The Marlins have been content to let Dan Uggla do the arbitration thing the past couple of years, actually going to arbitration before the 2009 season and signing a one-year arbitration-avoiding deal this past offseason. His consistently strong production, however, has led to the point where they have to go long term with him, it seems. He wants to stay there, they seem to like him, and if he leaves they have a big hole in their offense. Suggestions have been, therefore, that Uggla and the Feesh were going to do a deal this winter, avoiding both his last year of arbitration eligibility and free agency next season.
To that end, Jon Heyman reports that the Marlins are offering Dan Uggla a four-year deal. Heyman says Uggla would only get $8 million in 2011, however, which isn’t much of a raise (he made $7.8 million in 2010). In fact, given the year he had, it’s an insult. It’s possible, I assume, that the offer could escalate sharply after that to coincide with new revenue realized by the move into the new ballpark next year. It would probably have to, you’d think, because Uggla could easily make more than that — a lot more than that — going into arbitration this year and then hitting the market next season.
Or, if the Marlins are so afraid of paying him more than $8 million in 2011, they could simply non-tender him. Which would be cheap and shortsighted. But hey, it’s the Marlins we’re talking about.
MLB.com’s Brian McTaggart reports that umpires Bob Davidson, John Hirschbeck, Jim Joyce, and Tim Welke have retired.
Davidson, 64, was known as “Balkin’ Bob” for his tendency to call pitchers for balks. Davidson has also made a name for himself picking fights with players and managers, as well as unnecessarily escalating situations.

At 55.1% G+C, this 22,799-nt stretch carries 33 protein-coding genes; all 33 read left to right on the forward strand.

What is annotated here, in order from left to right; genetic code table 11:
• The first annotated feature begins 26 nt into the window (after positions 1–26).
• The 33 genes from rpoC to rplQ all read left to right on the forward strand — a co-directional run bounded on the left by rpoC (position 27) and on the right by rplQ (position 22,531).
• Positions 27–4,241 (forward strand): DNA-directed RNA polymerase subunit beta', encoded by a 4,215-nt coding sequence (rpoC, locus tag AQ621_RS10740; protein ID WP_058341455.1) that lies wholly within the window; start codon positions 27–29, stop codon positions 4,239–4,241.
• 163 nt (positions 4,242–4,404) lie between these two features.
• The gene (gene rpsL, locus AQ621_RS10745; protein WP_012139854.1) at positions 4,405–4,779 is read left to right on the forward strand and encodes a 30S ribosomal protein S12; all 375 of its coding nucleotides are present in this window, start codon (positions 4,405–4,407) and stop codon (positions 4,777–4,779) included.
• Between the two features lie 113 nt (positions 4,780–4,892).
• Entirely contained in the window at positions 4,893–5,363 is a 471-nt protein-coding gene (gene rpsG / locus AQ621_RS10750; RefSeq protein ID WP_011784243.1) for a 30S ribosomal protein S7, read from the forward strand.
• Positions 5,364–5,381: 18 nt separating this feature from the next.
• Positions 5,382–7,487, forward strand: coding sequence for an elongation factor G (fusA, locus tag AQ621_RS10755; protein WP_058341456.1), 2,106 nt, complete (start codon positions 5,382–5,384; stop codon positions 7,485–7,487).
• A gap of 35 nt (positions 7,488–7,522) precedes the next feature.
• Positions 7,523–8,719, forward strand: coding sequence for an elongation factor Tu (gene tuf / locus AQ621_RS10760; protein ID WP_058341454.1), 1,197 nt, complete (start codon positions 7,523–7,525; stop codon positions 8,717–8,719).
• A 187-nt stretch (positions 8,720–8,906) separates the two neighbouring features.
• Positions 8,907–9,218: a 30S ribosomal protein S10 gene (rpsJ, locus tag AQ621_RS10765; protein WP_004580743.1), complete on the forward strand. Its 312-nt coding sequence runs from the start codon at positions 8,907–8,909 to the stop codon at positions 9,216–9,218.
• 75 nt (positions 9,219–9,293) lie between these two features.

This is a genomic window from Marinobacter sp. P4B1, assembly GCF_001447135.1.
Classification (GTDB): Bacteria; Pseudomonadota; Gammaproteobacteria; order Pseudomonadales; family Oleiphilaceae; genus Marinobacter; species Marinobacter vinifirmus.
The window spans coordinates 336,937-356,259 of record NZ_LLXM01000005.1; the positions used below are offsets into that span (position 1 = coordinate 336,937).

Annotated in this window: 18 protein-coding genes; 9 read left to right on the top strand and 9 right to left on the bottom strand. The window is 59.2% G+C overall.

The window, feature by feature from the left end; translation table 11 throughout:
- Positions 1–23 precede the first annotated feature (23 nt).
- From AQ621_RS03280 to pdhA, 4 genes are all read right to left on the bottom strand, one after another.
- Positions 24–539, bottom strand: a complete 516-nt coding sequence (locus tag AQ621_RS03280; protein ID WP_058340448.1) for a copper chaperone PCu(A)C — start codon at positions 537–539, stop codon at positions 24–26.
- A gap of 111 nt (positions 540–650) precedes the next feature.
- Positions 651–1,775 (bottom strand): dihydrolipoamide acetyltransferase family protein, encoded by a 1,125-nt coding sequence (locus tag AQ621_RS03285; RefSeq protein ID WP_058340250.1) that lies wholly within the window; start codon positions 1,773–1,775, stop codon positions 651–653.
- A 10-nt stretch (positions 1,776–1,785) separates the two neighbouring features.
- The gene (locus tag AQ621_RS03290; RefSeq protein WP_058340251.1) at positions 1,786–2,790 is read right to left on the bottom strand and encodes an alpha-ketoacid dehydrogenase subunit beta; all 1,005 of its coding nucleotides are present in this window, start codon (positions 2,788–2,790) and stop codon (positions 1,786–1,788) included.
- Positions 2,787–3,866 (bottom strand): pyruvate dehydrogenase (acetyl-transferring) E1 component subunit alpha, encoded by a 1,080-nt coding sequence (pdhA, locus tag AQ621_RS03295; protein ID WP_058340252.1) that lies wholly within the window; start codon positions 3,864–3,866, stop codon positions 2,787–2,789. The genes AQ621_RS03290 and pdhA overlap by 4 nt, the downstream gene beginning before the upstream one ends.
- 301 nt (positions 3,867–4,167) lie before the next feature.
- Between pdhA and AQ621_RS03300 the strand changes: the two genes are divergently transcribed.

Hirschbeck, 62, didn’t quite have the reputation Davidson had, but he had a couple of notable incidents on his profile as well. Last year, when ejecting Twins slugger Miguel Sano, Hirschbeck said, “Get the [expletive] out of here.” In 2013, he threw a drum of oil on a fire that very easily could’ve been snuffed out with Bryce Harper.
Joyce, 61, was a well-liked and well-respected umpire who will go down in history for one mistake. On June 2, 2010, Tigers starter Armando Galarraga was one out away from a perfect game. Indians second baseman Jason Donald hit a weak grounder about halfway between first and second base. Miguel Cabrera went to his right to field it and flipped to Galarraga covering first base. It was a close call, but Joyce incorrectly ruled Donald safe, ruining Galarraga’s perfect game. To both Joyce’s and Galarraga’s credit, both handled the mistake with the utmost class.
Craig also wrote in detail about Joyce a few years ago. It’s worth a re-read.
Tim Welke, 59, actually announced his retirement last year, but I guess it wasn’t made official until recently. He underwent a left knee replacement procedure in January last year and then had his right knee replaced five months later.
CNBC, citing Reuters, reports that Facebook and Major League Baseball are in discussions to stream one game per week.
Streaming is becoming more and more ubiquitous as it’s a more convenient way for people to access media they like. MLB Advanced Media, which handles MLB’s streaming service, is worth several billions of dollars. Last year, Disney paid $1 billion to purchase a 33 percent stake in BAMTech, the independent company MLBAM launched for its streaming.
Millennials and “Generation Z,” in particular, are driving the streaming trend. Forbes, citing the Digital Democracy Survey in 2015, reported that 56 percent of millennials’ media consumption was done via computer, smartphone, tablet, or gaming device. Those 30 years and older rely on television to watch film and TV shows at a clip higher than 80 percent.
Twitter is already in the sports streaming arena. It streams MLB, NFL, and NHL games as well as the PGA Tour.